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Maxine Kumin

Visiting Poet

Maxine Kumin

Maxine Kumin, an avid horsewoman with “an unreasonable and passionate commitment to language,” has amassed over the last half-century an oeuvre ever more essential and unforgettable. One of the most celebrated and enduring figures in American literature, she is the author of thirteen books of poems, five novels, four essay collections, short stories, and more than twenty children’s books. Kumin’s work is often noted for its carefully carved depictions of rustic New England landscapes and the creatures that inhabit them.

Born and raised in Philadephia, Kumin studied history and literature at Radcliffe College. It was not until later in life, while studying poetry at the Boston Center for Adult Education, that she discovered her passion for poetry, publishing her first book of poems at the age of thirty-six. It was also around this time that Kumin met Anne Sexton, with whom she wrote four children’s books. The two women maintained a close friendship until Sexton’s death in 1974.

Since 1976, Kumin and her husband of 64 years have lived on a farm in Warner, New Hampshire, where she finds much of her poetic inspiration. Booklist has praised her “vital rhythms that match a horse’s canter, a human’s stride.” Kumin is the author of a searingly honest and inspirational memoir about a nearly fatal riding accident, Inside the Halo and Beyond: Anatomy of a Recovery. Her most recent books of poetry are Still to Mow (her 16th) and Where I Live: New & Selected Poems 1990-2010.

Along with a Pulitzer Prize, Kumin’s long list of honors includes the Ruth Lily Poetry Prize, the Robert Frost Medal, the Poet’s Prize, and the Paterson Prize for Distinguished Literary Achievement. She has held teaching positions at some of the most prestigious schools in the country, and in 1981 was named Consultant in Poetry to the Library of Congress, a position now known as the United States Poet Laureate. She also served as Poet Laureate of New Hampshire from 1989 to 1994.

Kumin is variously described as a transcendentalist, a confessional poet, and a master of the regional pastoral, but such labels leave out her engagement with the larger world. Philip Booth lauds her for her “resonant language, autobiographical immediacy, unsystematized intelligence, and radical compassion.” In 1995, three years after her election as a Chancellor for the Academy of American Poets, Kumin resigned the post in protest of the racial and gender inequality of the institution. Many of her recent poems address issues such as torture, rendition, and the despoiling of the national world. While she does, as The New York Times claims, find “a way to talk to wildness”—this fearless chronicler of the cycles of life and death on her farm is just as brave and clear-eyed when focusing her gaze on the political horizon.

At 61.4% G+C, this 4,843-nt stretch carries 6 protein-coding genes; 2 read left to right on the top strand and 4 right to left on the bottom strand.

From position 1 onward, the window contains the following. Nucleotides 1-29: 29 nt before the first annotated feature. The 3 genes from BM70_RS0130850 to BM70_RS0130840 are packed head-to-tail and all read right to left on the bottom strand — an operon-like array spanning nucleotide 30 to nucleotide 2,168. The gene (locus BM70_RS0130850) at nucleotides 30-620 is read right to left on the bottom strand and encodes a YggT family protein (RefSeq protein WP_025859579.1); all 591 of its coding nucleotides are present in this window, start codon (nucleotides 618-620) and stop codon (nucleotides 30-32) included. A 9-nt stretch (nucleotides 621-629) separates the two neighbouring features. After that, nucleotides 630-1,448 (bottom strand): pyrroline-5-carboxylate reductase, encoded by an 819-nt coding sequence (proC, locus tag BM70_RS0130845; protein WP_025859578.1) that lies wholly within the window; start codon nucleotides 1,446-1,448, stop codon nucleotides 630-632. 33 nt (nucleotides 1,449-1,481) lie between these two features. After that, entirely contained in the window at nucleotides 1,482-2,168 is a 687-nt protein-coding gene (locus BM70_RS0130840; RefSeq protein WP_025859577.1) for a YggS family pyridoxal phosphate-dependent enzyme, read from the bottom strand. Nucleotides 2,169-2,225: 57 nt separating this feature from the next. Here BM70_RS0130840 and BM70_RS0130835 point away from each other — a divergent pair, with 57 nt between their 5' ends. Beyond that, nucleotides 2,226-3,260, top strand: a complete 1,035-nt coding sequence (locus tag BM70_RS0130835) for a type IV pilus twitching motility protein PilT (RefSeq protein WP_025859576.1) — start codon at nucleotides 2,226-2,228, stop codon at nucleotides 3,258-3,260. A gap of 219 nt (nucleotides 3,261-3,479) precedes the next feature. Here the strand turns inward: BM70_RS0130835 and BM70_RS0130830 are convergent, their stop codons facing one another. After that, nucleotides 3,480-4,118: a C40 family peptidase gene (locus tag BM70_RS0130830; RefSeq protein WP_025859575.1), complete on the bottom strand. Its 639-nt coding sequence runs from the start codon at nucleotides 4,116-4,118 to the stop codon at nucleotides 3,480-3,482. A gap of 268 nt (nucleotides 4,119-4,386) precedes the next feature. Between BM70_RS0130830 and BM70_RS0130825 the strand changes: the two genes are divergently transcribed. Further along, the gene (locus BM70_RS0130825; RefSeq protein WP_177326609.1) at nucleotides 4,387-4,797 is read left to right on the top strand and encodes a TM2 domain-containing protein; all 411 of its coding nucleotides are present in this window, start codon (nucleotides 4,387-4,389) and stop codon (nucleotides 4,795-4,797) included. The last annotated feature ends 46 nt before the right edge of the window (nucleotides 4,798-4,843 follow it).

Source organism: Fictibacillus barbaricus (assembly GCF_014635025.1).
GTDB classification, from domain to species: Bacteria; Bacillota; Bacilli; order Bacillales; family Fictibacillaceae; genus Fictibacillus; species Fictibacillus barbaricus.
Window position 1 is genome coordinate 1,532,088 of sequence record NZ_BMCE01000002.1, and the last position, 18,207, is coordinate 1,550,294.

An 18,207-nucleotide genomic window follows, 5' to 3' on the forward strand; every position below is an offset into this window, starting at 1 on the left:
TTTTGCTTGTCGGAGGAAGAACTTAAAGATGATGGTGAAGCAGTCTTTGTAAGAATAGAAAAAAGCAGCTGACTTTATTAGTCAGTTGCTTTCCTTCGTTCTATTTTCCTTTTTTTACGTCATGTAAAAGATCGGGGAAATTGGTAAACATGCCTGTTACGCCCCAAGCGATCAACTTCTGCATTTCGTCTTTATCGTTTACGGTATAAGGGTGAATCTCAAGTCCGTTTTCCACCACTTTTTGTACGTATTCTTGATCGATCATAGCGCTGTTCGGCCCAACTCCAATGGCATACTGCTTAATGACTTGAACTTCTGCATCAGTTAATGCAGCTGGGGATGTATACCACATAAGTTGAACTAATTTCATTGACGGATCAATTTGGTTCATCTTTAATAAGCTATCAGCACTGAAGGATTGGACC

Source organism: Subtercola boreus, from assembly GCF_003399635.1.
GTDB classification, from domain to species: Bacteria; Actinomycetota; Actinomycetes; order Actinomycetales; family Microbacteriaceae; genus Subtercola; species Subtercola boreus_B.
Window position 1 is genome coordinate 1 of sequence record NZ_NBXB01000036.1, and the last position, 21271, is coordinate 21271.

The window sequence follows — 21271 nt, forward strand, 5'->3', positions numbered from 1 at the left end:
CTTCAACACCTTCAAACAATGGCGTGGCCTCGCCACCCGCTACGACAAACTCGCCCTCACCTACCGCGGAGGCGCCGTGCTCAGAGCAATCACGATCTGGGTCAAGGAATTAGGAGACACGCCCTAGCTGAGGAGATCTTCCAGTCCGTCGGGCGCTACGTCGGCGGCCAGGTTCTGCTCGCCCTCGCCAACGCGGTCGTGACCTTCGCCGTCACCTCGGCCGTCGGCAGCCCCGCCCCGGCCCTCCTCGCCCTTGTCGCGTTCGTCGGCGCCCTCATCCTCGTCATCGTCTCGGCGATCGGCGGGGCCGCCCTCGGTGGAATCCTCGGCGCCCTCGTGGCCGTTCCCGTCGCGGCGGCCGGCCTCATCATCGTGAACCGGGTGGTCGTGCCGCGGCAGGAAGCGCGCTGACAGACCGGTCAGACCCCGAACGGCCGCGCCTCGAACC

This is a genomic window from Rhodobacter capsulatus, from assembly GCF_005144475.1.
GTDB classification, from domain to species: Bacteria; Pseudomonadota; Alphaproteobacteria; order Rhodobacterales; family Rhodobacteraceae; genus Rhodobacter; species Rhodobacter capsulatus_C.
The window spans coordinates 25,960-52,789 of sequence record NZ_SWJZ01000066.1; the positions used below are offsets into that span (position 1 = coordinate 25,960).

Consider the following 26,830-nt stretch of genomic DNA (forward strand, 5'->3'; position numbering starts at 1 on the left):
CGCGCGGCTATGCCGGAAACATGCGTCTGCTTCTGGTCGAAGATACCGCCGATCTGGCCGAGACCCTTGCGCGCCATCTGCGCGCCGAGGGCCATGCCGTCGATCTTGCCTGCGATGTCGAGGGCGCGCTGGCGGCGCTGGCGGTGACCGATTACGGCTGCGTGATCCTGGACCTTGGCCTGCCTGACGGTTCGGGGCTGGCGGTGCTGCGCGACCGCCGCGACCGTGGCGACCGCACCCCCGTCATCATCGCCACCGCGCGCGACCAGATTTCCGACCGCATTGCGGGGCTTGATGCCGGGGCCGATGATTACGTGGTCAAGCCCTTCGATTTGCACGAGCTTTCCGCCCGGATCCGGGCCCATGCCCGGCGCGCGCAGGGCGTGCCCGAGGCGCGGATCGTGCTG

Select Poems

is vertical:

garden, pond, uphill

pasture, run-in shed.

Through pines, Pumpkin Ridge.

Two switchbacks down

church spire, spit of town.

Where I climb I inspect

the peas, cadets erect

in lime-capped rows,

hear hammer blows

as pileateds peck

the rot of shagbark hickories

enlarging last

year’s pterodactyl nests.

Granite erratics

humped like bears

dot the outermost pasture

where in tall grass

clots of ovoid scat

butternut-size, milky brown

announce our halfgrown

moose padded past

into the forest

to nibble beech tree sprouts.

Wake-robin trillium

in dapple-shade. Violets,

landlocked seas I swim in.

I used to pick bouquets

for her, framed them

with leaves. Schmutzige

she said, holding me close

to scrub my streaky face.

Almost from here I touch

my mother’s death

From WHERE I LIVE: NEW & SELECTED POEMS 1990-2010 (W.W. Norton, 2010)

Carol Houck Smith, 1923-2008

Let’s take this one out, my editor said,

my wise old editor, who rarely invoked

her privilege, two years from now

(it takes that long to go from manuscript

to print) no one will even remember

the word. And so I did.

It began:

You’re thinking summer, theme parks,

a giant plastic slide turquoise and pink,

water streaming down its sinuous course

and clots of screaming children pouring past

in a state of ecstasy, while you sip gin

and tonic with friends.

Now under the shellac

of euphemism they’re calling it

enhanced interrogation.

It follows on the heels of

extraordinary rendition.

Only the mockingbird is cleverer

warbling blithe lies from his tree.

From WHERE I LIVE: NEW & SELECTED POEMS 1990-2010 (W.W. Norton, 2010)

Often at markets I see

people standing in line

to walk under an elephant.

They count out a few coins,

then crouch to slip beneath

the wrinkly umbrella that smells

of dust and old age

and a thousand miracles.

They unfold on the other side

blessed with long life,

good luck, solace from grief,

unruly children, and certain

liver complaints.

Conspicuous Caucasian,

I stoop to take my turn.

The feet of my elephant are stout

as planted pines. His trunk completes

this honest structure,

this tractable, tusked,

and deeply creased

endangered shelter.

I squat in his aromatic shade

reminded of stale bed clothes,

my mother’s pantry shelves

of cloves and vinegar,

as if there were no world of drought,

no parasites, no ivory poachers.

My good luck running in

as his runs out.

From WHERE I LIVE: NEW & SELECTED POEMS 1990-2010 (W.W. Norton, 2010)

About Maxine

Poetry Center Reading Dates: April 2011